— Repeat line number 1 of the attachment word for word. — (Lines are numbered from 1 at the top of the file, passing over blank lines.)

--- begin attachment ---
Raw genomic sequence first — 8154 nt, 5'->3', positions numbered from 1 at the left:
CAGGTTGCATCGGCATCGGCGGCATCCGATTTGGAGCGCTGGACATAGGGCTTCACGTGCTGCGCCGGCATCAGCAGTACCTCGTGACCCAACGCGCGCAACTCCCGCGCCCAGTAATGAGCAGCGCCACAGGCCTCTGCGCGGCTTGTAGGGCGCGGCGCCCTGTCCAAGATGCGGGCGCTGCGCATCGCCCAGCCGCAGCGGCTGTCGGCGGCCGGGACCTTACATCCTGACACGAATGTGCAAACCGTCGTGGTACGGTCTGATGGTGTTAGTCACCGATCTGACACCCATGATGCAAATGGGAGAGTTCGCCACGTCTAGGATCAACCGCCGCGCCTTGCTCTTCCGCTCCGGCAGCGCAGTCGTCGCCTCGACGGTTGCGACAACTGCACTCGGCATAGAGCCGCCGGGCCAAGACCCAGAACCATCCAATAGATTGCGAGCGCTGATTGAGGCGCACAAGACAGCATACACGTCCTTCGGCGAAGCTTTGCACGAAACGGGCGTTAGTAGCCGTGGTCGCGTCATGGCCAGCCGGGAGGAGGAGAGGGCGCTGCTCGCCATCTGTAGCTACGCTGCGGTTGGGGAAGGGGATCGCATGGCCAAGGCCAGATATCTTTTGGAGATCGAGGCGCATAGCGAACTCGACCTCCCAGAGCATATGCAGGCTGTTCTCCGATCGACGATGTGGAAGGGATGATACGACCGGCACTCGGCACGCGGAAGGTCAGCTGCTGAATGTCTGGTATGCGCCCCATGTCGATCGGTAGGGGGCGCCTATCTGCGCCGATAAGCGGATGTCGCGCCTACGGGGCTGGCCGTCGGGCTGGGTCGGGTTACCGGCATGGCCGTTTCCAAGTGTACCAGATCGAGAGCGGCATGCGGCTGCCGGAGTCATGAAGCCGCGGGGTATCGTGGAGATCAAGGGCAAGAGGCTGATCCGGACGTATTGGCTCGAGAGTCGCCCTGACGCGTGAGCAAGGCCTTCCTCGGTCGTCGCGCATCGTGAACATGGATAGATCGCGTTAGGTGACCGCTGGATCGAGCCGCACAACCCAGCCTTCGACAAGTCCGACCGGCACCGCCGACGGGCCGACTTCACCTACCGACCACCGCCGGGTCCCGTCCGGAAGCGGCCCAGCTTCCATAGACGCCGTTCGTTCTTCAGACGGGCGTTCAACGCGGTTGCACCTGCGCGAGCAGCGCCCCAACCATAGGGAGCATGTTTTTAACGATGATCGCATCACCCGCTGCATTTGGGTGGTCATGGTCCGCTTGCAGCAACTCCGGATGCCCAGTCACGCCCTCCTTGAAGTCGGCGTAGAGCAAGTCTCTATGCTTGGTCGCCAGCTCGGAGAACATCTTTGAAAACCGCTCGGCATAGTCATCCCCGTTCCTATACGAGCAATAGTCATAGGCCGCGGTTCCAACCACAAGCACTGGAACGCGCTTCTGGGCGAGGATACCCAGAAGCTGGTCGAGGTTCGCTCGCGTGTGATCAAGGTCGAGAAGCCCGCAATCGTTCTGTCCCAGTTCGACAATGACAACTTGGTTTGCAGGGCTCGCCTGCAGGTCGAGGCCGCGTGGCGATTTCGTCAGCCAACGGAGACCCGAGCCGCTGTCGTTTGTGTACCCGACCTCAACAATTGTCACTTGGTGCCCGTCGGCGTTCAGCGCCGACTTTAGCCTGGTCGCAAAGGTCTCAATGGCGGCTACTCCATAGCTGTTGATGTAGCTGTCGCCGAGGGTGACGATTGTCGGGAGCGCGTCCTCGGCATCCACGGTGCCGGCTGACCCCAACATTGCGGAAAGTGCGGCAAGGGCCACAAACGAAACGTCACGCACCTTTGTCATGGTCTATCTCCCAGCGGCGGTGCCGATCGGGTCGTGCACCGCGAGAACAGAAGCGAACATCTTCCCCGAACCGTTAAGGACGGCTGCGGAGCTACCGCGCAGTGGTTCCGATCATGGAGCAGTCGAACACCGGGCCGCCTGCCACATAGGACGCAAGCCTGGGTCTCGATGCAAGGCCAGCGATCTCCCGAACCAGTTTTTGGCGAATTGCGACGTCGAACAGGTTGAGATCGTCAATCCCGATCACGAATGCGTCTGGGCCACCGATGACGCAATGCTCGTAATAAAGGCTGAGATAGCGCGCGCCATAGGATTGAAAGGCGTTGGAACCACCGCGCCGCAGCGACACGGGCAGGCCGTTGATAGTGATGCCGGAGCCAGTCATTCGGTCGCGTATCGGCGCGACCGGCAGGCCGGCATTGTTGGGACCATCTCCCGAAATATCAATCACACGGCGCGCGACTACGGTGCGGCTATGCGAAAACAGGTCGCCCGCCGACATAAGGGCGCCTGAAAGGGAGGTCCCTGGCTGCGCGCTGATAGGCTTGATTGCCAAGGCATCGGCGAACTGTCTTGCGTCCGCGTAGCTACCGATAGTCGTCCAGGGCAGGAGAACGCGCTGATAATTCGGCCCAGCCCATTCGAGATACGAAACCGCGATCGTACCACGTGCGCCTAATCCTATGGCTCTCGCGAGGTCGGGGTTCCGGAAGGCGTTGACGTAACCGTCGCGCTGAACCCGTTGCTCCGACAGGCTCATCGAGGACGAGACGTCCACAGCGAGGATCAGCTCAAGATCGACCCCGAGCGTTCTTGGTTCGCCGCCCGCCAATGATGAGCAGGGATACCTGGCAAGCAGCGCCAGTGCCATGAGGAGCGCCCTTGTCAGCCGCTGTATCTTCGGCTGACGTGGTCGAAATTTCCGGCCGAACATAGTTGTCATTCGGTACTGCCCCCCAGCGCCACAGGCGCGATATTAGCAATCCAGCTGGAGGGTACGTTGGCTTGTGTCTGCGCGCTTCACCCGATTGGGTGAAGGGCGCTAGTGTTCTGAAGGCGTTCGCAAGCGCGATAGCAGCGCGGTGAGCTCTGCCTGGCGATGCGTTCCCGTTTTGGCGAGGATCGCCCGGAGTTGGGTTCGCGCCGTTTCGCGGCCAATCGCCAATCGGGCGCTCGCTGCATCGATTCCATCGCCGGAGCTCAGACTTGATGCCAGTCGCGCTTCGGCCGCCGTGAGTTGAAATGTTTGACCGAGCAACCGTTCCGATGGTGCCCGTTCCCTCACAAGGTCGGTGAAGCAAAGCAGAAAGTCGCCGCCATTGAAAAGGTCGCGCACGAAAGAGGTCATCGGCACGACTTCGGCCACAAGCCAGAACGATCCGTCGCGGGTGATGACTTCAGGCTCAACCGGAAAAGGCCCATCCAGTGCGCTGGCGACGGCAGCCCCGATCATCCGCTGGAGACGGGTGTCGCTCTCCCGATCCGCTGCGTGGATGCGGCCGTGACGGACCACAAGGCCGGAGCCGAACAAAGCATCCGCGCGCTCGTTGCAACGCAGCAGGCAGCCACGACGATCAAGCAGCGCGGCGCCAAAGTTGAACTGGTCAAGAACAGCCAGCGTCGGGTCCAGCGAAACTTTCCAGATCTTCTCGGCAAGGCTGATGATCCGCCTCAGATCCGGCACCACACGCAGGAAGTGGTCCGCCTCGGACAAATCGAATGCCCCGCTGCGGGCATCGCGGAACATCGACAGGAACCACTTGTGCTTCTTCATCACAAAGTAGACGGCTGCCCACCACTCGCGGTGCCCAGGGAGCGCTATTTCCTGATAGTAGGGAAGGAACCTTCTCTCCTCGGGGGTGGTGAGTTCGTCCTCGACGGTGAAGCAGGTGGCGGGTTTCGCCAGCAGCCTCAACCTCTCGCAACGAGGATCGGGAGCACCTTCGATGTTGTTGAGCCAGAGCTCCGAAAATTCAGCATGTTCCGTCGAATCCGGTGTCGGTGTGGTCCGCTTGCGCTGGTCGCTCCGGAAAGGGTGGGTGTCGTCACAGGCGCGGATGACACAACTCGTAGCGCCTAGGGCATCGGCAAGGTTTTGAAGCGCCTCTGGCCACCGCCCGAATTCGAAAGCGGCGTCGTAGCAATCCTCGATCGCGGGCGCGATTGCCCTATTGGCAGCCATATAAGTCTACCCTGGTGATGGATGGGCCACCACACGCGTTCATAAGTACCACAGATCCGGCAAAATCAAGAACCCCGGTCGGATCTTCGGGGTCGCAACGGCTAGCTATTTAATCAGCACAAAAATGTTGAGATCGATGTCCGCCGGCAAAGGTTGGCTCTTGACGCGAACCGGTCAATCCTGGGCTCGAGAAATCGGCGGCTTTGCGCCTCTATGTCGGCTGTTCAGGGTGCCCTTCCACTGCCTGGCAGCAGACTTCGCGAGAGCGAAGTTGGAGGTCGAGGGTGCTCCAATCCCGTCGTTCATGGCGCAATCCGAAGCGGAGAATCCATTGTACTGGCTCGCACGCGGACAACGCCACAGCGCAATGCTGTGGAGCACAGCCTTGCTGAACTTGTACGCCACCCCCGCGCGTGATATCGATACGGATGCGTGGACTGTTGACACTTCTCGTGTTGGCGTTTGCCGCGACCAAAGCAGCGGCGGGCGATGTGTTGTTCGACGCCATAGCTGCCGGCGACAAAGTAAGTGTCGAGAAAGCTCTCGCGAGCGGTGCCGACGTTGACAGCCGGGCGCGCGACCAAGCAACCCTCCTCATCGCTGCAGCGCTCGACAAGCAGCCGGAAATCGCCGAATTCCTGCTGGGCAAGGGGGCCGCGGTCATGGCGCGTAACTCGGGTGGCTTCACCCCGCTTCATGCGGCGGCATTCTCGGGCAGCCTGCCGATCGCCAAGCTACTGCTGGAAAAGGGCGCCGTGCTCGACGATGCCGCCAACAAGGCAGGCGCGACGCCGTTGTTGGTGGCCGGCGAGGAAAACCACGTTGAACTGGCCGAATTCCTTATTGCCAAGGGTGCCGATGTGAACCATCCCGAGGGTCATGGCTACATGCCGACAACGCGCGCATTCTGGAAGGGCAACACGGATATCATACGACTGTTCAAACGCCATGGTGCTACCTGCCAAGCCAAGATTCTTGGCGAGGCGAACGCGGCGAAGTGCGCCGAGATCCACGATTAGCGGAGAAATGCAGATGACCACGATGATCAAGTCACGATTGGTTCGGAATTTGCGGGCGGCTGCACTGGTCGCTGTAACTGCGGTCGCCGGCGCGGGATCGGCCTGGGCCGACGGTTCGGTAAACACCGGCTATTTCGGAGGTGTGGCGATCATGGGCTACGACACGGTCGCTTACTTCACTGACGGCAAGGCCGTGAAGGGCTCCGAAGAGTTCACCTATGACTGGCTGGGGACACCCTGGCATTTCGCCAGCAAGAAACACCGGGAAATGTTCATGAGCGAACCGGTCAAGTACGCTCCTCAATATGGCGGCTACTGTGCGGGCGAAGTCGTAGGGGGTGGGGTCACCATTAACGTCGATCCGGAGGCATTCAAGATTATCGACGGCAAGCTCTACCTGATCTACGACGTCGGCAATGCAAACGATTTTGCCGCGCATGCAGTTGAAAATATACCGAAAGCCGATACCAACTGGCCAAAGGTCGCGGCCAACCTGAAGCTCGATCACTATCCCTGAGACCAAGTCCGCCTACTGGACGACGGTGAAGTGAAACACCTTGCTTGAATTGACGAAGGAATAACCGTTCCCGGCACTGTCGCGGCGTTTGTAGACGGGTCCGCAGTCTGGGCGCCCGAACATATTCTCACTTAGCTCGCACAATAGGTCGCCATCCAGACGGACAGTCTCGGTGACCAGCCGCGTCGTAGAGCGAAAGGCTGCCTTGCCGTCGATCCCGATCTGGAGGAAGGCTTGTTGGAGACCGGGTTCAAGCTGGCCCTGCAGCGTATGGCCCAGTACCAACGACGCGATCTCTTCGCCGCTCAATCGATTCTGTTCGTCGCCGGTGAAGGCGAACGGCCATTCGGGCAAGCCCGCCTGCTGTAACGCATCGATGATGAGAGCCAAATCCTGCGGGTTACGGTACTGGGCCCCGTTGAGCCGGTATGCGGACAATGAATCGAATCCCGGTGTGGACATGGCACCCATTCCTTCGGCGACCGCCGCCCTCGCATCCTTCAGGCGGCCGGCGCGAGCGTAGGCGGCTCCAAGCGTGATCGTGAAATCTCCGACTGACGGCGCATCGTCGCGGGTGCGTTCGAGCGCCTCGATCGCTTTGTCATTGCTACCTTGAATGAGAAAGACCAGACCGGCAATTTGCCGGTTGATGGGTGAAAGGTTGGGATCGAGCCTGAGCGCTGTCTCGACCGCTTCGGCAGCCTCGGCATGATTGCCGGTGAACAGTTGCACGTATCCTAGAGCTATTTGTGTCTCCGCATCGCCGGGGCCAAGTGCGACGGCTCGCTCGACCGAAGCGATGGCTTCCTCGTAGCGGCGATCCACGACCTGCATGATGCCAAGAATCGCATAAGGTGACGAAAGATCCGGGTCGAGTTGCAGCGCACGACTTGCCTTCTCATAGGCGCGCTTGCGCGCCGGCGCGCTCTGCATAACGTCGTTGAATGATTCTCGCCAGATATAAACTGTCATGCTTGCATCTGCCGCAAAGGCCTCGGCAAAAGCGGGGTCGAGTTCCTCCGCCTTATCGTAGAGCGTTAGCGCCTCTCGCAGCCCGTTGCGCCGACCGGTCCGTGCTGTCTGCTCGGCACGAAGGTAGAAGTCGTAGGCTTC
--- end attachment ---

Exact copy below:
Raw genomic sequence first — 8154 nt, 5'->3', positions numbered from 1 at the left: